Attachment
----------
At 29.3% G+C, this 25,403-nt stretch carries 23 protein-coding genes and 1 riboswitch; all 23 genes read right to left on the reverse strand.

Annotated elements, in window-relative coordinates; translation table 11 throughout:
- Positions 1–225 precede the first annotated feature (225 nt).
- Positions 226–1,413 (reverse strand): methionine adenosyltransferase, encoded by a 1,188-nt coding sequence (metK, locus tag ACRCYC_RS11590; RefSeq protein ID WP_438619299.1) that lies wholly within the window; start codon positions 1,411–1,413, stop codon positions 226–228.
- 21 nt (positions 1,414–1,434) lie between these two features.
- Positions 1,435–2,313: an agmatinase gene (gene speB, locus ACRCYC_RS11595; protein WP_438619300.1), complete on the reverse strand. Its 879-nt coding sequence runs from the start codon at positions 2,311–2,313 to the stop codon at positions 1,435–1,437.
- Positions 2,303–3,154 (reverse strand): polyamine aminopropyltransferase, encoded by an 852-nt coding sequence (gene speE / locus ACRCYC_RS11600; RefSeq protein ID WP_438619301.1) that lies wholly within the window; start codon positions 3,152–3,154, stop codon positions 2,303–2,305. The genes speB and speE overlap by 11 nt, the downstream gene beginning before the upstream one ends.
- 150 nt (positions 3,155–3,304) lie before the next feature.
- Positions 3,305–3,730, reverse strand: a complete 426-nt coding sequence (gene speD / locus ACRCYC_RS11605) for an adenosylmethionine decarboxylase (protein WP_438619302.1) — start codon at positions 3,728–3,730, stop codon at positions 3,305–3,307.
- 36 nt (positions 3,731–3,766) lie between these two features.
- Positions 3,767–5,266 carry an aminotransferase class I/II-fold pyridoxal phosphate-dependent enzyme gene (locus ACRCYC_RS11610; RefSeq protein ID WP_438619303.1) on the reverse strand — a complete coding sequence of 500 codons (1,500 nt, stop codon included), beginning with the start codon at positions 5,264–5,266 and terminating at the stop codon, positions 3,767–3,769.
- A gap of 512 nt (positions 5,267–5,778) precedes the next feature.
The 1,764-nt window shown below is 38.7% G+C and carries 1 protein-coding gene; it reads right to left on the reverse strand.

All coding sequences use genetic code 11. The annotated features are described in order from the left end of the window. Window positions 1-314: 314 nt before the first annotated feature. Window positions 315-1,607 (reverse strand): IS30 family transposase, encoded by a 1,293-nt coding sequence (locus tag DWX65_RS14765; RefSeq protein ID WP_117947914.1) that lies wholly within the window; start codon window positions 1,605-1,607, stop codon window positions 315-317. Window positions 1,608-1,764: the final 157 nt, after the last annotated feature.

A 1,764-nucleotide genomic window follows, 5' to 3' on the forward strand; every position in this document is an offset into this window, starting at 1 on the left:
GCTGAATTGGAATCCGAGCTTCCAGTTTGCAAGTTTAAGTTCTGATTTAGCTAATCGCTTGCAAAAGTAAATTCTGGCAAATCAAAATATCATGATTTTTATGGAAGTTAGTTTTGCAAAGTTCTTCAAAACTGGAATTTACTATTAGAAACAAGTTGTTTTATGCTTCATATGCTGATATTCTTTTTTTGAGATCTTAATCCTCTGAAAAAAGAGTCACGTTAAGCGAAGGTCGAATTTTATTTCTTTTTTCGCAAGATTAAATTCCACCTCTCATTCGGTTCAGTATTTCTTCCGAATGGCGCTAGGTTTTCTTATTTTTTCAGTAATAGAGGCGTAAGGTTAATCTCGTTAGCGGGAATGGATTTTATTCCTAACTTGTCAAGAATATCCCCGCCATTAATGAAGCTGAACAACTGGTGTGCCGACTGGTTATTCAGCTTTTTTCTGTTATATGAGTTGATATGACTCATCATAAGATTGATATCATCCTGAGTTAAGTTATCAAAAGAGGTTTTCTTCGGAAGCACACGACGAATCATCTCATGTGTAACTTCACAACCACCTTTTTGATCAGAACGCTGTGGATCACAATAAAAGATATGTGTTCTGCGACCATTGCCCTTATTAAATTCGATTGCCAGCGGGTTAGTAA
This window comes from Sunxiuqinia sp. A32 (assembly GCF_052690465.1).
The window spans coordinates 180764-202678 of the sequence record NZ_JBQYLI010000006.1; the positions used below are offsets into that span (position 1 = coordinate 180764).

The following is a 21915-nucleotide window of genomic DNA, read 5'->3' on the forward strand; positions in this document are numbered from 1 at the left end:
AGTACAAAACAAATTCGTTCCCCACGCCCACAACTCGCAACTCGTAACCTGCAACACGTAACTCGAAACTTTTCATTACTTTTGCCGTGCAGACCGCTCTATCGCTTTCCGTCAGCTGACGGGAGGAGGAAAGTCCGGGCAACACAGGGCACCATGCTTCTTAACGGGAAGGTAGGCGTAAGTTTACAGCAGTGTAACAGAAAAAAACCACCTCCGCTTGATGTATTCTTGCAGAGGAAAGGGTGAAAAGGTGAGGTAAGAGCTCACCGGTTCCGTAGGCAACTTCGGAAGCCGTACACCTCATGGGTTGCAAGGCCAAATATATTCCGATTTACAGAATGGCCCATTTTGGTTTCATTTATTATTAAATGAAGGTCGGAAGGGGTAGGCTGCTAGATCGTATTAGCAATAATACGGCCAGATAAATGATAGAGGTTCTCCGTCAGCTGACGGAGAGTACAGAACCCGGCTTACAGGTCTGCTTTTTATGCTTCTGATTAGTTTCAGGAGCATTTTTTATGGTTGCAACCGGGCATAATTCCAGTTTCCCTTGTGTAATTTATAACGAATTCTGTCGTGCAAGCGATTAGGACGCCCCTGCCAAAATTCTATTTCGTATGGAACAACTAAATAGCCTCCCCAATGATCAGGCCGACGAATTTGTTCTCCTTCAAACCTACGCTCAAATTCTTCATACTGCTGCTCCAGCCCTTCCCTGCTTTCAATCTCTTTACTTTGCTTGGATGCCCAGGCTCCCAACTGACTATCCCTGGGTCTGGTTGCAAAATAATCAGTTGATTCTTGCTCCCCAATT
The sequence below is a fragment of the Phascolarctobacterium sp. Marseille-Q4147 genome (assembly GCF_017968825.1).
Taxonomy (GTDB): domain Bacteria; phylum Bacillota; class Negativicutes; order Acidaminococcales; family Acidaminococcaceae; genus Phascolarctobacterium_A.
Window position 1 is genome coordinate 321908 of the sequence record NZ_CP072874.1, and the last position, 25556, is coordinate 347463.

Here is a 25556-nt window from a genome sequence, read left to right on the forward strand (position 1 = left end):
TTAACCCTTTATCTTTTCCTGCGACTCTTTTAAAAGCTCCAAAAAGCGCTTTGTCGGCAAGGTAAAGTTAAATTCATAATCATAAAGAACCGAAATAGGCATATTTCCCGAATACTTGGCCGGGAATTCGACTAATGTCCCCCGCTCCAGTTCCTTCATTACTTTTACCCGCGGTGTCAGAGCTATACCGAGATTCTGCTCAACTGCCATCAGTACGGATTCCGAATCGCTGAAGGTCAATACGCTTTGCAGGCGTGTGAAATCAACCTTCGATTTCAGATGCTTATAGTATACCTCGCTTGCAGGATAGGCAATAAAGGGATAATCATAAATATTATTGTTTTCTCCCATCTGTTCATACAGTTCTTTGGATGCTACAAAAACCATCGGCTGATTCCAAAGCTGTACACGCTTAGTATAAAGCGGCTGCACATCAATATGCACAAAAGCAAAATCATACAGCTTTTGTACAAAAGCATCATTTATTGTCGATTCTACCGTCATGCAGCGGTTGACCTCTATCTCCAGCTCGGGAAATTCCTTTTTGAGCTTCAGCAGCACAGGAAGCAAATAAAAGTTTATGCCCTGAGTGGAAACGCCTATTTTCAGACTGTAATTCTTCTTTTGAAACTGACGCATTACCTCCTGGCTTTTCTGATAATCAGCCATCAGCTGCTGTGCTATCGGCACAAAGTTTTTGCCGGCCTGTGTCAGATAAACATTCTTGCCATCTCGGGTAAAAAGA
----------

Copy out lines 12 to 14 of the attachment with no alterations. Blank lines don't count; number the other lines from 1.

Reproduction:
- A gap of 512 nt (positions 5,267–5,778) precedes the next feature.
The 1,764-nt window shown below is 38.7% G+C and carries 1 protein-coding gene; it reads right to left on the reverse strand.

All coding sequences use genetic code 11. The annotated features are described in order from the left end of the window. Window positions 1-314: 314 nt before the first annotated feature. Window positions 315-1,607 (reverse strand): IS30 family transposase, encoded by a 1,293-nt coding sequence (locus tag DWX65_RS14765; RefSeq protein ID WP_117947914.1) that lies wholly within the window; start codon window positions 1,605-1,607, stop codon window positions 315-317. Window positions 1,608-1,764: the final 157 nt, after the last annotated feature.